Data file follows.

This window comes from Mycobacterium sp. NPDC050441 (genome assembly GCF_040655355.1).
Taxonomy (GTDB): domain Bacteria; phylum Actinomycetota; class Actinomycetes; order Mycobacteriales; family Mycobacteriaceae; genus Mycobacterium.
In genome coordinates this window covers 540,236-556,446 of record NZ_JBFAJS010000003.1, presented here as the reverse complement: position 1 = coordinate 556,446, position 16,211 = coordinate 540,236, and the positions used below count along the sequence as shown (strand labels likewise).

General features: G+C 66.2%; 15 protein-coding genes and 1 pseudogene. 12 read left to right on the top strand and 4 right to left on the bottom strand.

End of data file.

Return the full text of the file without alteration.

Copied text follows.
This window comes from Mycobacterium sp. NPDC050441 (genome assembly GCF_040655355.1).
Taxonomy (GTDB): domain Bacteria; phylum Actinomycetota; class Actinomycetes; order Mycobacteriales; family Mycobacteriaceae; genus Mycobacterium.
In genome coordinates this window covers 540,236-556,446 of record NZ_JBFAJS010000003.1, presented here as the reverse complement: position 1 = coordinate 556,446, position 16,211 = coordinate 540,236, and the positions used below count along the sequence as shown (strand labels likewise).

General features: G+C 66.2%; 15 protein-coding genes and 1 pseudogene. 12 read left to right on the top strand and 4 right to left on the bottom strand.